1. Gary Johnson
People are using the Twitter hashtag #BlackoutCNN today to urge CNN to include Gov. Gary Johnson in fall presidential debates. He’s not only the Libertarian Party candidate and the man I plan to vote for – at the libertarian event FreedomFest, he was also referred to by my ex-boss Judge Andrew Napolitano as a man “whose sandal straps I am unworthy to fasten.”
2. Barack Obama
By contrast, Obama is now encouraging people to treat the election as a referendum on taxes and regulation, painting himself as the defender of these things. And, of course, he wants to remind you that if you have a business, it’s not really yours. Indeed, Ronald Radosh has been moved to argue with Milos Forman, defending the idea that Obama really is, roughly speaking, a socialist. The fact he’s also a corporatist doesn’t change that.
(I notice the Radosh piece has a stray line at the bottom that was meant to be a link to a story about Joss Whedon saying positive-sounding things about socialism at ComicCon, a politically-disappointing moment that should nonetheless surprise no one – more on Whedon below, though.)
3. Mitt Romney
Between Obama bashing business and Romney reportedly toying for a few days with the idea of arch-neocon Condi Rice as running mate, it’s almost like both major-party candidates are trying to avoid getting libertarian votes. Well, fine, we have a perfectly respectable third option this year, whatever you may think about the relevance of the Libertarian Party in other years. Looks like they – we – are on track to be spoilers this year, sending a message that must be loudly echoed by disappointed Republicans, disillusioned Democrats, intrigued Independents, and stirred-up Ron Paul fans for years to come.
The Condi speculation was a particularly saddening sign that even after the Ron Paul 2012 campaign, the GOP has barely taken notice of libertarians. If they had, they would know that – for good or ill – Condi is not merely a neutral figure to Ron Paul-style libertarians but a much-despised villain, a living reminder of military overreach in the Middle East and Bush-era emphasis on domestic security instead of markets. Most Americans may need a reminder who she is. Ron Paul-era libertarians remember, with hate. I’m a bit more flexible than most of them, but I’m telling you, that’s how they feel. Foolish to ignore it (mostly irrelevant, of course, if it’s going to be market-friendly but bland and weak-seeming Pawlenty).
Look, for a decade I tried to get the mainstream conservatives and the libertarians on the same page when I could, but neither side wanted it. Now Romney will probably be the one who suffers hardest because of it. The libertarian vote, more than ever before, is there as a bloc to be claimed – but not by the likes of McCain in 2008, and only maybe by Romney (who is at least business-oriented) if he had done and said just the right things – but flirting with Condi is like having as your running mate a giant neon sign that says, “REMEMBER HOW LITTLE THE BUSH ADMINISTRATION CARED ABOUT LIBERTARIAN ISSUES? WELL, THAT’S BACK, ESPECIALLY THE WAR PART!”
And no neon sign has ever won a presidential election. (I am confident in making that generalization even if I’m not a political scientist or sociologist – but then, maybe those disciplines should be ended anyway, as suggested in this Freakonomics entry pointed out by Jacob Levy, who disagrees, at least with the polisci part.)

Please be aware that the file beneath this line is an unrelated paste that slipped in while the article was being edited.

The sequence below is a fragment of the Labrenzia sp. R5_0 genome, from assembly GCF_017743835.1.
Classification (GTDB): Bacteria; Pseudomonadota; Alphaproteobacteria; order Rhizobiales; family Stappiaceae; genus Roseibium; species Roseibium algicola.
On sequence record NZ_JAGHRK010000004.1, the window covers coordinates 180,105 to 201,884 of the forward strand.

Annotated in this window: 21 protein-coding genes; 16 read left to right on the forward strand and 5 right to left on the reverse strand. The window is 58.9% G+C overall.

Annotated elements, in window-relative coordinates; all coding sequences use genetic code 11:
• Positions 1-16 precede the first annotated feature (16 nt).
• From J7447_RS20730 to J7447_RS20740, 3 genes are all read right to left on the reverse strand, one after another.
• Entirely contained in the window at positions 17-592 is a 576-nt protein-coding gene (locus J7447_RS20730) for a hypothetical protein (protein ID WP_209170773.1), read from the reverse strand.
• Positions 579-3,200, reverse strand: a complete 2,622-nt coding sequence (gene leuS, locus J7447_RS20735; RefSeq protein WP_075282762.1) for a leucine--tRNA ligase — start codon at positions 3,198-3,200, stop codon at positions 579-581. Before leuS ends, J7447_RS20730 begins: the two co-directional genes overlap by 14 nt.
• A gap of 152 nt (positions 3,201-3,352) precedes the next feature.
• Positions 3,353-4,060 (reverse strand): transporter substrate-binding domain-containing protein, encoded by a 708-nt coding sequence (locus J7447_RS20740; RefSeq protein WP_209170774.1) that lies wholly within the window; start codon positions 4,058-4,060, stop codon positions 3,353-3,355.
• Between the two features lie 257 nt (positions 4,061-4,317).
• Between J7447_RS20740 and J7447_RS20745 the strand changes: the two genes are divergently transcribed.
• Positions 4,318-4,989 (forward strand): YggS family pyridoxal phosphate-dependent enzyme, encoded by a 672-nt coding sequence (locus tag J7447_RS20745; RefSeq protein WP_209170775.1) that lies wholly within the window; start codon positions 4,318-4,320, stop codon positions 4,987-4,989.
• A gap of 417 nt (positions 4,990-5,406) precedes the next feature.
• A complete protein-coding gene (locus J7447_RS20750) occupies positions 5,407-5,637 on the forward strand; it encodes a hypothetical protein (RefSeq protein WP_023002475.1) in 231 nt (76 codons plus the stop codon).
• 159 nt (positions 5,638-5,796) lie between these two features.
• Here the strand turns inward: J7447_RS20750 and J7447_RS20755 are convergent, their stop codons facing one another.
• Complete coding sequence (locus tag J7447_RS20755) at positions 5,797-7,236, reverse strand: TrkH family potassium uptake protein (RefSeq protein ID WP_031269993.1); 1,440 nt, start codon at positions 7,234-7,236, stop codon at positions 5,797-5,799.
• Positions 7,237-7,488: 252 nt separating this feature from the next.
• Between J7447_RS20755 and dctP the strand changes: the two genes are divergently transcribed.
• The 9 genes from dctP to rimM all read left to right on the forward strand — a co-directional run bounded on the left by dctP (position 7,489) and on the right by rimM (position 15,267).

4. Joss Whedon
Rich Johnston on BleedingCool reports the followingfrom a San Diego ComicCon panel featuring Joss Whedon:
Joss was then asked to describe his economic philosophy in 30 seconds or less. He responded that he was raised in Manhattan by people who thought socialism as a model was a beautiful concept. Joss noted that we are now watching capitalism destroy itself. Joss said that believes we’re creating a nation of serfs. Since beginning of Reagan era, according to Joss, Americans’ ability to have a a goal and a life started to be taken away from them. He indicated he was furious during e writers strike. Joss thinks we are now in a political debate that isn’t democrats versus republicans or conservatives versus liberals. Instead, it’s people who are trying to make it work because they remember personal dignity and people who have gone off the reservation and believe that (adopting Deliverance accent) “Jesus Christ came to America.”
I think that makes him vaguely pro-socialist and (perhaps inadvertently) vaguely anti-Mormon, so I suppose we can guess how he’s voting.
But politics aside, I applaud his creative diversity – films of horror, Avengers, and (soon) Shakespeare all in one year, with hints he may next return to Dr. Horrible online musicals. Like many a good strategist in Hollywood, he may just want to make clear to Disney that he’s busy enough that he doesn’t need to return to Avengers. But you know – he really doesn’t need to return to Avengers.
Come to think of it: wouldn’t it be sorta cool if he lateraled and did Marvel’s 2014 film of Guardians of the Galaxy? That might be even more up his alley (I’d like to hear his Rocket Raccoon dialogue). In short, I support his next move regardless, I think. I’ll forgive some of the duller bits of Doll House now (it had its moments).
More about comics tomorrow – which may very well be the day that women’s studies major Whedon sees his Avengers movie strike a blow against nannyism by surpassing Mary Poppins in inflation-adjusted domestic box office, vaulting it into the top twenty-five movies of all time. Congratulations (and take that, Poppins!).
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